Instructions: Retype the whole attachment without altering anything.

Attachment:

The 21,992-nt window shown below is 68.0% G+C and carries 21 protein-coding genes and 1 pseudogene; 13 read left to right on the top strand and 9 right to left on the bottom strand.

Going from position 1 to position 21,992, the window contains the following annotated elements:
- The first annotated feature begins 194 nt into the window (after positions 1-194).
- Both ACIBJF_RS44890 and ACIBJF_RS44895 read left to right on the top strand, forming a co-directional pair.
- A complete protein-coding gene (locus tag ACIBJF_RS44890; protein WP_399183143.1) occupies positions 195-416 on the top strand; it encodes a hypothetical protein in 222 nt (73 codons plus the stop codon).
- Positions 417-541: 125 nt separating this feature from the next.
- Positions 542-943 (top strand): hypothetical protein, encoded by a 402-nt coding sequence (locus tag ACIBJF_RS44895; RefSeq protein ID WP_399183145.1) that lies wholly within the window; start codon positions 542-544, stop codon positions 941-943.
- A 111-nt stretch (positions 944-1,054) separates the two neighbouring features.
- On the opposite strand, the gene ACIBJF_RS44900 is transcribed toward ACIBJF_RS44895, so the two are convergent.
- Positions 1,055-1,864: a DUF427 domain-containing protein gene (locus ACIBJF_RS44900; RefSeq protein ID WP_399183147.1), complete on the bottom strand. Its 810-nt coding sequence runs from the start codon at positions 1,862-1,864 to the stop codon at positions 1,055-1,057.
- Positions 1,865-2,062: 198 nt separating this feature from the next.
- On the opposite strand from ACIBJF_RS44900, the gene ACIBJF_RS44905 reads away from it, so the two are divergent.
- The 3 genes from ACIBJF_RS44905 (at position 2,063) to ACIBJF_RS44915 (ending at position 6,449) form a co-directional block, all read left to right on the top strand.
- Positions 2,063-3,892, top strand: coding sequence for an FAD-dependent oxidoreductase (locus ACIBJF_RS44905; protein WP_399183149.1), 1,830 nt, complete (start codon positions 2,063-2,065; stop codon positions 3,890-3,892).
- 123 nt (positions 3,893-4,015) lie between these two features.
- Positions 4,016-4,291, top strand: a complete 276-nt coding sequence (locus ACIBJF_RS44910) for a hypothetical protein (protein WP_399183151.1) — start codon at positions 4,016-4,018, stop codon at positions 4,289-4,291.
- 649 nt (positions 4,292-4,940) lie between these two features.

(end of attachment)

The 21,992-nt window shown below is 68.0% G+C and carries 21 protein-coding genes and 1 pseudogene; 13 read left to right on the top strand and 9 right to left on the bottom strand.

Going from position 1 to position 21,992, the window contains the following annotated elements:
- The first annotated feature begins 194 nt into the window (after positions 1-194).
- Both ACIBJF_RS44890 and ACIBJF_RS44895 read left to right on the top strand, forming a co-directional pair.
- A complete protein-coding gene (locus tag ACIBJF_RS44890; protein WP_399183143.1) occupies positions 195-416 on the top strand; it encodes a hypothetical protein in 222 nt (73 codons plus the stop codon).
- Positions 417-541: 125 nt separating this feature from the next.
- Positions 542-943 (top strand): hypothetical protein, encoded by a 402-nt coding sequence (locus tag ACIBJF_RS44895; RefSeq protein ID WP_399183145.1) that lies wholly within the window; start codon positions 542-544, stop codon positions 941-943.
- A 111-nt stretch (positions 944-1,054) separates the two neighbouring features.
- On the opposite strand, the gene ACIBJF_RS44900 is transcribed toward ACIBJF_RS44895, so the two are convergent.
- Positions 1,055-1,864: a DUF427 domain-containing protein gene (locus ACIBJF_RS44900; RefSeq protein ID WP_399183147.1), complete on the bottom strand. Its 810-nt coding sequence runs from the start codon at positions 1,862-1,864 to the stop codon at positions 1,055-1,057.
- Positions 1,865-2,062: 198 nt separating this feature from the next.
- On the opposite strand from ACIBJF_RS44900, the gene ACIBJF_RS44905 reads away from it, so the two are divergent.
- The 3 genes from ACIBJF_RS44905 (at position 2,063) to ACIBJF_RS44915 (ending at position 6,449) form a co-directional block, all read left to right on the top strand.
- Positions 2,063-3,892, top strand: coding sequence for an FAD-dependent oxidoreductase (locus ACIBJF_RS44905; protein WP_399183149.1), 1,830 nt, complete (start codon positions 2,063-2,065; stop codon positions 3,890-3,892).
- 123 nt (positions 3,893-4,015) lie between these two features.
- Positions 4,016-4,291, top strand: a complete 276-nt coding sequence (locus ACIBJF_RS44910) for a hypothetical protein (protein WP_399183151.1) — start codon at positions 4,016-4,018, stop codon at positions 4,289-4,291.
- 649 nt (positions 4,292-4,940) lie between these two features.